9090 – External gRPC interface for nodes (consensus nodes may not open, full nodes optional).
26656 – P2P network between nodes.
26657 – External RPC interface for nodes (consensus nodes may not open, full nodes optional).
26660 – Provides monitoring metrics.

Create a new security group and add inbound rules as shown in the following screenshot.

Associate the security group with each node.

Install and deploy the solution

In this section, we go through the steps to install and deploy the solution.

Generate node data

Use the following code to generate node data on the first machine (node0) with chain-id as testnet:

# Generate 4 node data,prompt for password input 8 times.
$ docker run -it –rm -v /data:/root bianjie/irita:v3.2.2-wenchangchain irita testnet –v 4 –chain-id testnet –output-dir /root

Enter keyring passphrase:
Re-enter keyring passphrase:



Successfully initialized 4 node directories

Copy data

At this point, the /data directory of node0 will contain data for node0, node1, node2, and node3. Copy the data to the corresponding /data directory of each node and name it node:

# You can use scp to copy the data to the /data directory of other nodes (node1~3).

$ scp -i ~/.ssh/your-private-key.pem -r /data/nodeX [email protected]:/data/node

Pay attention to the directory’s permission settings during the copying process.

Modify the configuration on each node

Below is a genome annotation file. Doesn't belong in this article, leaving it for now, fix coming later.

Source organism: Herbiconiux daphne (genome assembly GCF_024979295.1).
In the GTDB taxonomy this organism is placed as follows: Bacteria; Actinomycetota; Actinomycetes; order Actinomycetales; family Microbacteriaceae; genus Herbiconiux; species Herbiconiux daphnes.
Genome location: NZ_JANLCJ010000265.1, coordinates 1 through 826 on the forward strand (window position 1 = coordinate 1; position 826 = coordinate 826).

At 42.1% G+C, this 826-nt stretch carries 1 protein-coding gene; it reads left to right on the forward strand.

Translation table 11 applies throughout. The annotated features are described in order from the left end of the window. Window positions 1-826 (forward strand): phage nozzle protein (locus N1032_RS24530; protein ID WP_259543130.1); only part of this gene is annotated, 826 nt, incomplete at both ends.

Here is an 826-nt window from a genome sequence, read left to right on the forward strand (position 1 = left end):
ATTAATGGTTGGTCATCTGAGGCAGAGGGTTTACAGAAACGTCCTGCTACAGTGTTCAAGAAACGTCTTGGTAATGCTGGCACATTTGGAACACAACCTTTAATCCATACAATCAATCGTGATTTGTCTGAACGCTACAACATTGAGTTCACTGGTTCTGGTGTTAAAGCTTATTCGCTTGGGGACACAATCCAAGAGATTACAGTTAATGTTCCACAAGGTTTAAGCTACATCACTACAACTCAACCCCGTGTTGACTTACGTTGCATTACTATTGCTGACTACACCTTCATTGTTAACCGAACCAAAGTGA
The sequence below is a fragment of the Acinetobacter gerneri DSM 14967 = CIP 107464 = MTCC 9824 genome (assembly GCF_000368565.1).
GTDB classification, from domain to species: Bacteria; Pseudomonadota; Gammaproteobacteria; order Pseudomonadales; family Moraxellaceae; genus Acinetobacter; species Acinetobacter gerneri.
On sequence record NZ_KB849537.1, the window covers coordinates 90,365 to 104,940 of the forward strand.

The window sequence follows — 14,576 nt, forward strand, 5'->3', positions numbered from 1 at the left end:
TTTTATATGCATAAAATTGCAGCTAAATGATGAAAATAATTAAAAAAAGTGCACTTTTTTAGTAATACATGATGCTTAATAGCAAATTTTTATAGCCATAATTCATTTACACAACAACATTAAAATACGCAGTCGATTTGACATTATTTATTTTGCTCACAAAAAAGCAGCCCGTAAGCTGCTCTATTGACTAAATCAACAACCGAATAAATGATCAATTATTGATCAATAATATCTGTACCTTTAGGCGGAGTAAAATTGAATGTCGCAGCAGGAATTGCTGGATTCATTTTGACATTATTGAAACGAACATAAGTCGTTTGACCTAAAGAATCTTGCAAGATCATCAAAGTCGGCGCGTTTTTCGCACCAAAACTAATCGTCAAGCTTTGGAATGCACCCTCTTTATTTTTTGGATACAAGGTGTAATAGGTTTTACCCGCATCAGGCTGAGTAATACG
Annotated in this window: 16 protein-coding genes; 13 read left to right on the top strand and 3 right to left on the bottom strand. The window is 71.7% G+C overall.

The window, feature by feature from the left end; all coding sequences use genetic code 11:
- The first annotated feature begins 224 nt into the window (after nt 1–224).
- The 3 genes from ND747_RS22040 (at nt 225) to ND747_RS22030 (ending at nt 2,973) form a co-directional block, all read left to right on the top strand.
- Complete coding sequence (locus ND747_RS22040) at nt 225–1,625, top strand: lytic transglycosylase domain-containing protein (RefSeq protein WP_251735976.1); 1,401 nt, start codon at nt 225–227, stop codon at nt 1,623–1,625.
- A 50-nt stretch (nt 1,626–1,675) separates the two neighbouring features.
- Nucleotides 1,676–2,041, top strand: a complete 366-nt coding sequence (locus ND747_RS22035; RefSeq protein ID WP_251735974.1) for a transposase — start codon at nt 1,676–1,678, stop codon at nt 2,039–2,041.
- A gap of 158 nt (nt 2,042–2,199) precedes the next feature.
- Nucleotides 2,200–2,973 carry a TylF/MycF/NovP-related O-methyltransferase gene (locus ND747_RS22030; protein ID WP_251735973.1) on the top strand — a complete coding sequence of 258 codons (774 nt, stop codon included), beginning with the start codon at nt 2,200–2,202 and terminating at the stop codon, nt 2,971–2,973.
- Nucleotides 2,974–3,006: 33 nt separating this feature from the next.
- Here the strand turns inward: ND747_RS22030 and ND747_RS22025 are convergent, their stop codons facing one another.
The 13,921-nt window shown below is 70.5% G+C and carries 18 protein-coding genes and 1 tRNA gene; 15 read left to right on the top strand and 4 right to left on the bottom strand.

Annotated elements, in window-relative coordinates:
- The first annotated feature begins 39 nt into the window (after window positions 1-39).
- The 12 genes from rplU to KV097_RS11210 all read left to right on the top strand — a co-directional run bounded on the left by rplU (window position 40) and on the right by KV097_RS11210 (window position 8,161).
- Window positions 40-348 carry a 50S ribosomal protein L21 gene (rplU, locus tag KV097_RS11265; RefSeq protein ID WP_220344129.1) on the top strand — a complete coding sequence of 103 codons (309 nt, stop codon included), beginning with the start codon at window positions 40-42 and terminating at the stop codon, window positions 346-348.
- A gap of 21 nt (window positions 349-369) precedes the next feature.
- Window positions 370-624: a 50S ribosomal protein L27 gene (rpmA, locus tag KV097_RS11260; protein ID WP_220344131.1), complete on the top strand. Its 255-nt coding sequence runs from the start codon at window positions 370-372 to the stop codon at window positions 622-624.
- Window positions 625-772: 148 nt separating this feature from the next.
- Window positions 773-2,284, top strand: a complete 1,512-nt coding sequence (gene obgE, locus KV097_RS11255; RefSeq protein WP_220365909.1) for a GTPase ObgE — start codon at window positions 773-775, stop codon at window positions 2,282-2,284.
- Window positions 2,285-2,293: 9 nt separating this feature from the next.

Perform the following steps on all four nodes:

To configure the peers of other nodes, determine the internal IP and peer ID of each machine:

$ ifconfig

$ docker run -it –rm -v /data/node/irita:/root/.irita bianjie/irita:v3.2.2-wenchangchain irita tendermint show-node-id

At the end of the code, we can obtain the peer configuration of each node in the format of node_peerid@node_ip:26656.

It’s recommended to organize the obtained information in a table for convenient modification of the configuration file later. The following table shows an example.

Name
node_peerid@node_ip:26656

Node0
[email protected]:26656

Node1
[email protected]:26656

Node2
[email protected]:26656

Node3
[email protected]:26656

Modify the persistent_peers configuration in /data/node/irita/config/config.toml, where each node needs to configure the peers of other nodes (excluding its own configuration). For example, the configuration for node0 should be as follows:

# node0

persistent_peers = “[email protected]:26656,[email protected]:26656,3368c4[email protected]:26656”

Modify /data/node/irita/config/config.toml:

# Change it to false. The node can be started within the intranet.

addr_book_strict = false

Start the nodes on each host:

$ docker run -itd -p1317:1317 -p26656-26660:26656-26660 -p9090:9090 -p8545:8545 -p8546:8546 -v /data/node/irita:/root/.irita –name node bianjie/irita:v3.2.2-wenchangchain irita start

Import validators

There is an iritacli directory in the /data/node directory of each node. Perform the following steps on each node:

View the mnemonic:

# Copy the value of “secret” inside the file, which is the mnemonic phrase

cat /data/node0/iritacli/key_seed.json

Recover the address using the mnemonic: